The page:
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What’s up with the stinky water?

Medford Water Commission is having problems with its ozone system, making local tap water a tad smelly
Kit Schneider is stocking up on bottled water due to smelly water coming out of local taps. [Jamie Lusch / Mail Tribune]
Kit Schneider tries to drink tap water at a community room Central Point Retirement Community Wednesday. Medford Water Commission says problems with its ozone system is causing an unpleasant odor in the water.

Smelly water coming out of local taps has prompted a steady stream of complaints to Medford Water Commission in recent days.

Comments on numerous local social media sites have compared the smelly water to algae, dead fish — or worse. One resident thought there was an algae bloom in the walls of her bathroom while another quipped about water and sewer pipes … merging.

Medford Water Commission officials said they’re aware of the added aroma, but supplies are tested regularly and are definitely safe to drink, they stressed.

Most Medford Water Commission customers are aware of an annual shift in the smell of tap water, usually beginning in late spring when supplies from Big Butte Spring are supplemented by water from the Rogue River.

But a supply chain problem this year caused delays to repairs of an ozone system that greatly improves the taste and smell of municipal water.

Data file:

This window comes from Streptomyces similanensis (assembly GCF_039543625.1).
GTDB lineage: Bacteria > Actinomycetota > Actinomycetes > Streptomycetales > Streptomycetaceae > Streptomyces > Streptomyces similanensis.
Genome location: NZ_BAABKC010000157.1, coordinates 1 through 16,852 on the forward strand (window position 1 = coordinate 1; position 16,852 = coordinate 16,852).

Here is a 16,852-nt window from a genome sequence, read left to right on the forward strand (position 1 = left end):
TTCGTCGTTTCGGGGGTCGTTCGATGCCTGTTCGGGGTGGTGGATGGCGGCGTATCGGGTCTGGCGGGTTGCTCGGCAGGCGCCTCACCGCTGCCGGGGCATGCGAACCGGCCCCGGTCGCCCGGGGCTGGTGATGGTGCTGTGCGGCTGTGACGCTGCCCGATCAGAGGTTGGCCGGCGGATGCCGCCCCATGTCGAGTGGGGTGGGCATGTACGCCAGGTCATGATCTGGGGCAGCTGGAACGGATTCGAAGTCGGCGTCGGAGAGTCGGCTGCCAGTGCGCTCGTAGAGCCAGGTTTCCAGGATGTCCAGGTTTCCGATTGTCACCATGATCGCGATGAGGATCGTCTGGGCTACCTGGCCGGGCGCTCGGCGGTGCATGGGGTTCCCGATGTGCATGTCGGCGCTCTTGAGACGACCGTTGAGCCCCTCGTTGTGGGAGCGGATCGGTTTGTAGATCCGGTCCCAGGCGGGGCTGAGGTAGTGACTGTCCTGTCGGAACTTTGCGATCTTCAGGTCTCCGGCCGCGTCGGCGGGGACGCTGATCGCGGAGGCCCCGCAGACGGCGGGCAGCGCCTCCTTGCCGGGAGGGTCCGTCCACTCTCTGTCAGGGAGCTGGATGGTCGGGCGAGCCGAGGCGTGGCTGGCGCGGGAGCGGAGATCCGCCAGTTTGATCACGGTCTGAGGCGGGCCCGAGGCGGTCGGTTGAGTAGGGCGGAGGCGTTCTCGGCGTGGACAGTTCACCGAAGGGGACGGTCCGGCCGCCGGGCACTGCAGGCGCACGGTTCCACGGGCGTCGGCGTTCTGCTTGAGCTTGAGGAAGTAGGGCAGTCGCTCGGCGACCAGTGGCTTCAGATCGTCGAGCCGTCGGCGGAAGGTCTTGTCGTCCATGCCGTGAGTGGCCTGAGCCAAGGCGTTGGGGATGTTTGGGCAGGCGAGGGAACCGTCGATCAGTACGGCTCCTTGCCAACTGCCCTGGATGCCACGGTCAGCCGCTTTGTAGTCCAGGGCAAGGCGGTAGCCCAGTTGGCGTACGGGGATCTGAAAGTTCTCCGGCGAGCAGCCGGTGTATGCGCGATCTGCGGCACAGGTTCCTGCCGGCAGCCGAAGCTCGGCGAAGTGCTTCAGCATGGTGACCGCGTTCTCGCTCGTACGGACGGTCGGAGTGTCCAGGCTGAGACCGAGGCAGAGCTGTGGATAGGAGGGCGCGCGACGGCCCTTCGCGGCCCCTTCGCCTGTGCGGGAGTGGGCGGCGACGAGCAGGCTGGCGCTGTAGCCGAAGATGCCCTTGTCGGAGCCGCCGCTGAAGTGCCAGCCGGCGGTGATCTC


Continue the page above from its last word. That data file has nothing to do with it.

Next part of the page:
Central Point resident Kit Schneider said she was forced to stock up on bottled water this week after she noticed an especially foul odor coming from her faucets.

“It’s going on six days that I’ve noticed it. The first day, I thought I must be going crazy because I thought it smelled so bad,” she said.

“The next day, I couldn’t even drink my coffee. I drink water all day long besides one cup of coffee in the morning and a rare glass of tea in the afternoon. I use a Brita because I don’t like to buy bottled water anymore, but I couldn’t even drink it from the Brita.”

Schneider said the water stench is a hot topic on the NextDoor app she uses to monitor neighborhood safety.

“There have been well over 100 posts on the NextDoor app in just the last three days. People are definitely talking about it. Some people say it smells like sewer water coming out of their faucets,” she noted.

“I just bought 32 bottles of water to help me get by, but I live in retirement housing and I know for sure that a lot of my neighbors are either financially unable or don’t have a car to be able to go and get bottled water.”

Hazel Powell, who lives in north Medford, said the smell coming from her faucets began three weeks ago but grew worse this past week.

“I started smelling an algae smell when I was giving my daughter a shower and thought maybe there was mildew in my bathtub. There wasn’t. Then I realized it tasted weird. I thought maybe it was just me, since I’d had COVID. Figured my sense of taste was off,” said Powell.

“About a week later, I kept smelling it, so I asked some friends. They were like, ‘Now that you mention it, yes.’”